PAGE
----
Reiter has the misfortune to compete in Alpine snowboarding, a discipline that few Americans even know exists. Alpine snowboarders race downhill on a weird elongated board, focusing on speed, not style. The discipline does not involve tricks, or halfpipes, or Flying Tomatoes; it’s not very sexy, and thus doesn’t get much attention. Reiter is probably the best competitive Alpine snowboarder in America. He is also one of the only competitive Alpine snowboarders in America.
Reiter used to have a colleague, an American slalom snowboarder named Vic Wild—until Wild moved to Russia, which treats its Alpine snowboarders like kings. “If I was still riding for the [U.S. Ski and Snowboard Association], I'd be back home maybe with some mediocre job, doing something mediocre,” Wild told the Wall Street Journal the other day. When Wild won gold for Russia in the giant slalom on Wednesday, Reiter, who finished in 24th place, started crying. (Tears of joy, he claimed.) “The only difference between [us] is that he has a complete team of people supporting him,” Reiter said.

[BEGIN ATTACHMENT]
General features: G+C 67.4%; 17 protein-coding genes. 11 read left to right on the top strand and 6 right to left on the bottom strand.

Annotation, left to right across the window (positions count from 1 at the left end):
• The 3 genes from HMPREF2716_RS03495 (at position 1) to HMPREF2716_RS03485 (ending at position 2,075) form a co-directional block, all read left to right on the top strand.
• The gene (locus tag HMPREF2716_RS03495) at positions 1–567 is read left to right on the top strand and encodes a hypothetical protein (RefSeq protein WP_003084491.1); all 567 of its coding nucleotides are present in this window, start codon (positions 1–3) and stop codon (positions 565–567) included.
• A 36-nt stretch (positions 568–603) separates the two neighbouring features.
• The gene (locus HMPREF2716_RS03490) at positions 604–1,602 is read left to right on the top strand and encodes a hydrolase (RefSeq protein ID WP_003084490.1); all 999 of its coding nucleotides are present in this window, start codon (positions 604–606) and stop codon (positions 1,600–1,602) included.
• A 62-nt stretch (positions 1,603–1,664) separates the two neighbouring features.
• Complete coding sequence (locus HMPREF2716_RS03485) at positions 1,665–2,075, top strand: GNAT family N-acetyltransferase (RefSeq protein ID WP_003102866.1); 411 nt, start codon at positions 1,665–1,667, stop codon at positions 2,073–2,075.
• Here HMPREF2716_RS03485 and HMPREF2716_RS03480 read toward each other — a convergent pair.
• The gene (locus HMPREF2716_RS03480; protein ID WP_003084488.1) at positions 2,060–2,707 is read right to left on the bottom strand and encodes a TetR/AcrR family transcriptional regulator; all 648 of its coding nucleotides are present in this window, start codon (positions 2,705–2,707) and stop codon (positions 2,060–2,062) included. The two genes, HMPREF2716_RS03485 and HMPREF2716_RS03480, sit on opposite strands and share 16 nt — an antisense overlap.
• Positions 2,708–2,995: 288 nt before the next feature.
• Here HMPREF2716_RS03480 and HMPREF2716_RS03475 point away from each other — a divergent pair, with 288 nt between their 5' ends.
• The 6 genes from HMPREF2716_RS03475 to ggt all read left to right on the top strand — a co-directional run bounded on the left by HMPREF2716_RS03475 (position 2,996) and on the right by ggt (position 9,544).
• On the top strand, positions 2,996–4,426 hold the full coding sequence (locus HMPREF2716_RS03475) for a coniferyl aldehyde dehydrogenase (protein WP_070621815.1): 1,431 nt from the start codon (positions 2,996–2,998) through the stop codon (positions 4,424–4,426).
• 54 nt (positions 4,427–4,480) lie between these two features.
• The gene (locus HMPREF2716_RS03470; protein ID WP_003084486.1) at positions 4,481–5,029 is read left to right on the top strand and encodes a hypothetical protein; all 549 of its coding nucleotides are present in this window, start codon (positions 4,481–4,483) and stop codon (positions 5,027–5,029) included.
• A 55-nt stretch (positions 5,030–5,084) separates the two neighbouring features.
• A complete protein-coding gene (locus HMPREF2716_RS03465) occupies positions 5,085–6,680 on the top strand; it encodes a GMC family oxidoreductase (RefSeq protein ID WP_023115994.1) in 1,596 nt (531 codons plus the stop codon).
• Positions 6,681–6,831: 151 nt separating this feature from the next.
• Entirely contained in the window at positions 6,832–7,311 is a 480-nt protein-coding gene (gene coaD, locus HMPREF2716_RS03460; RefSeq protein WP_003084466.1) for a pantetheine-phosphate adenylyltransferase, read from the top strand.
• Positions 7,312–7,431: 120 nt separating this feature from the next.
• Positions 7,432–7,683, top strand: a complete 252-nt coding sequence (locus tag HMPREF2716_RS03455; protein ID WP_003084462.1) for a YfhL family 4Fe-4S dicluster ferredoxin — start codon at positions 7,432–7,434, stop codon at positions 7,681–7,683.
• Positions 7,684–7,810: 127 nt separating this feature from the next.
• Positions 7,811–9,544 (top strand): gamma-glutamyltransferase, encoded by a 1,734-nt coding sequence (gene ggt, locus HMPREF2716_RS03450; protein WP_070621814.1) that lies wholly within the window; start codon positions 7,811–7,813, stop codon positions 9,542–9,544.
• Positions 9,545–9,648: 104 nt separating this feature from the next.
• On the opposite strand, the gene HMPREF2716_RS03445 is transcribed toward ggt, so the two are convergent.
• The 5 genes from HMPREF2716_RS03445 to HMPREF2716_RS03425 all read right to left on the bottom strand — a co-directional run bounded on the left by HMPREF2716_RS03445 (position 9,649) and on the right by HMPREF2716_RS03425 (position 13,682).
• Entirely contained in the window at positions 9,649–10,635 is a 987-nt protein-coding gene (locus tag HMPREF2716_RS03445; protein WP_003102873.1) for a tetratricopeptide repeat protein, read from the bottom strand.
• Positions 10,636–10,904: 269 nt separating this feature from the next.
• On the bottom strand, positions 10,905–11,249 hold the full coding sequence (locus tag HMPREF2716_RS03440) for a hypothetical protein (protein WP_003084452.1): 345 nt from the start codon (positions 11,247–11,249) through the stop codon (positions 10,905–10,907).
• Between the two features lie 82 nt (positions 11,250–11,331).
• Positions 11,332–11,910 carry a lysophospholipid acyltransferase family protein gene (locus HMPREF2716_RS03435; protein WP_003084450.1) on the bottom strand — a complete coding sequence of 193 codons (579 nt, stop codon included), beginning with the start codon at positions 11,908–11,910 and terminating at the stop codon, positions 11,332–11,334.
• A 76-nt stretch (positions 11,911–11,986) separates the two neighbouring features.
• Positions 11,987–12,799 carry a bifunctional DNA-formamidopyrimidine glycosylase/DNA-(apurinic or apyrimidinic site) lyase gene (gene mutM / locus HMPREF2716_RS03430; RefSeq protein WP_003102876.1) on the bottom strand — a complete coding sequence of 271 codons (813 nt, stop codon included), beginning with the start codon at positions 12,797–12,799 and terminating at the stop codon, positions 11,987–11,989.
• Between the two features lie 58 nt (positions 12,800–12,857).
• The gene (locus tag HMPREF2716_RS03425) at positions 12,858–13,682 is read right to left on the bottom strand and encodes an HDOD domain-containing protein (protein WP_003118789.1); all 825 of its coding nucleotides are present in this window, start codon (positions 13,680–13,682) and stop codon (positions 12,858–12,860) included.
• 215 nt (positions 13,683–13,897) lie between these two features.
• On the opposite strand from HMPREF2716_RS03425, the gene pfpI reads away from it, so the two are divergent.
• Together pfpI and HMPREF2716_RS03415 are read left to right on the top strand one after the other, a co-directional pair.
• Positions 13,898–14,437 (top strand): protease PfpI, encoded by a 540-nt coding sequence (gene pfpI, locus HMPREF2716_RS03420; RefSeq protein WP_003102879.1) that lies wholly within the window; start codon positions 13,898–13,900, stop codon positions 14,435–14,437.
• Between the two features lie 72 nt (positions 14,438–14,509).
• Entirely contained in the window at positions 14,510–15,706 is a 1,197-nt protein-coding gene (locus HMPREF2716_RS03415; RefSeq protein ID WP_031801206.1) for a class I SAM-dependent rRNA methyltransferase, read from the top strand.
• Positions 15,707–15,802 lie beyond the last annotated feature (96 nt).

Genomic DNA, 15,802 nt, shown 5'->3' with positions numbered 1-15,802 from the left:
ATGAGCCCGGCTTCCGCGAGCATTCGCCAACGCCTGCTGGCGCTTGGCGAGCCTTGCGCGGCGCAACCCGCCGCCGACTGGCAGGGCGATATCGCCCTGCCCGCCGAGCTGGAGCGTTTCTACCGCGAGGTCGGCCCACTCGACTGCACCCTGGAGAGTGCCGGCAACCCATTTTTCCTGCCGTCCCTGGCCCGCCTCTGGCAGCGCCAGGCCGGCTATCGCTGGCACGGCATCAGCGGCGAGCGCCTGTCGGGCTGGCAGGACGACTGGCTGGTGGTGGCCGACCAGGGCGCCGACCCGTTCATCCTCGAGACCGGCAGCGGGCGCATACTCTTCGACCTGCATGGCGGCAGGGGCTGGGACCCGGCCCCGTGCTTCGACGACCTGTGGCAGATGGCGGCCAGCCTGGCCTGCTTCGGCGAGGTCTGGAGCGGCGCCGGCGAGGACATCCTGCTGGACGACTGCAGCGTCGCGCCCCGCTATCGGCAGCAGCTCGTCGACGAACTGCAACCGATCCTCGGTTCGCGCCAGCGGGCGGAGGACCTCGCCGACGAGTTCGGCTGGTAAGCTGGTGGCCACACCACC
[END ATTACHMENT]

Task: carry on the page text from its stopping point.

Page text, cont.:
Reiter does not. He apparently gets so little support from the U.S. Ski and Snowboard Association that “he spends much of his time living in his truck,” according to the Wall Street Journal. Reiter raised some money to fund his Olympic bid via a crowdfunding project on the website RallyMe. He didn’t raise all that much, though: When last I checked, he’s raked in $14,566. The Jamaican bobsled team, by contrast, got almost $200,000 in four days.
“I bust my ass to be here and make a lot of sacrifices because I love what I do,” Reiter told ESPN recently. “But to not even be recognized by your own industry, an industry that raised me and hopefully I've put something back into ... I'd be lying if I said it didn't hurt.” Truly, Justin Reiter is Sochi’s saddest Olympian.